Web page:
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How do I build an electro magnet strong enough to vibrate piano strings?

  1. May 28, 2012 #1
    I would like to build an electro magnet capable of causing piano strings to vibrate without the strings being struck first. As long as the hammers are up, the strings would vibrate on their own accord.
    An E-bow, used by guitarist for the same purpose, will (sort of) work on a limited range on the piano - but on only one note at a time. I would like to build something that can be hung inside the piano, close to the strings, that covers a wide range of notes. Hopefully I would be able to silently depress the keys, lifting hammers on those keys only, and thus creating an infinitely sustained piano sound, but without the attack the hammer gives. Thanks!
     
  2. jcsd
  3. May 28, 2012 #2

    brewnog

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    A normal loudspeaker will do this, especially if 'hard mounted' to the piano frame.
     
  4. May 28, 2012 #3
    Hi - thanks for writing. Please excuse my ignorance, as I know nothing of physics. Would a speaker create this effect w/o producing any noise itself? Is there something inherent about a loud speaker that, if attached to the bottom of the piano sound board, would cause the strings to vibrate enough to produce sound themselves?
     
  5. May 28, 2012 #4

    brewnog

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    Sound is vibration. The speaker will vibrate, pushing a column of air that will also vibrate. Connecting it to the sound board will just force the strings to vibrate too.
     
  6. May 28, 2012 #5

    turbo

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    @OP: have you studied the construction of Hammond organs? There is no sense in re-inventing the wheel when there is very old and well-tested technology that can already do what you want.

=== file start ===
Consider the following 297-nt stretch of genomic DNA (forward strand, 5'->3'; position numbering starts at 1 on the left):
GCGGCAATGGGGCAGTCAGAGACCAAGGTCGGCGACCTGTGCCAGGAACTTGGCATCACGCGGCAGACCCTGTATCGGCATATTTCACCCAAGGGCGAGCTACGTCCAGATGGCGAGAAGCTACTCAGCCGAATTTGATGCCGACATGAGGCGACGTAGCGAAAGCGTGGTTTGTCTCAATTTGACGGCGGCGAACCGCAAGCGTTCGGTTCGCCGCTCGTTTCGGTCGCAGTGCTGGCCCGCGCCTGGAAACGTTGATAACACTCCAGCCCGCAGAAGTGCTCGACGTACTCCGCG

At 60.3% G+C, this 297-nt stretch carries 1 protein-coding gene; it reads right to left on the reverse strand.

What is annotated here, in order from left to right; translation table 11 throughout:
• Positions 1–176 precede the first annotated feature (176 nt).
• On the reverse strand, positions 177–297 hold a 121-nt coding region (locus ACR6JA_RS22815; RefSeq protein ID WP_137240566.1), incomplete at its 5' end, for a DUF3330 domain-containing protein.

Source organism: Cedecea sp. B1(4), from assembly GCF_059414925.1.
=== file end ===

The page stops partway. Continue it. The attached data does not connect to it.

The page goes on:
7. Jun 6, 2012 #6
    I made this in 1981, showed it to Fernandes and tom sholz, and was told it had zero marketability.

    A few years later, fernandes comes out with "the sustainer'.

    30 years later, many big name guitarists have at least one "sustaining axe" in thier collection.

    I came up with this one day when I pushed down the tremolo bar (way down) on a kramer beretta guitar in a room lit by only one flourescent light and saw the string and speaker cone vibrating in synch. while wondering how I can get feel of standing in front of a cranked 4x12 cabinet while using a headphone amp.

    Maniac music makes a sustainiac like the sustainer but they have an older model that is a tactile transducer that mounted to the headstock of the guitar.

    I believe a tactile transducer attached to the soundboard of a piano could get you what you want to excite the strings but I'm not sure a mic. would be best for being the source of the signal you send to the transducer.
     
  8. Jun 20, 2012 #7
    There are many patents of devices that excite piano strings to vibrate but none that will cause feedback the way a "sustainer" circuit can.
     
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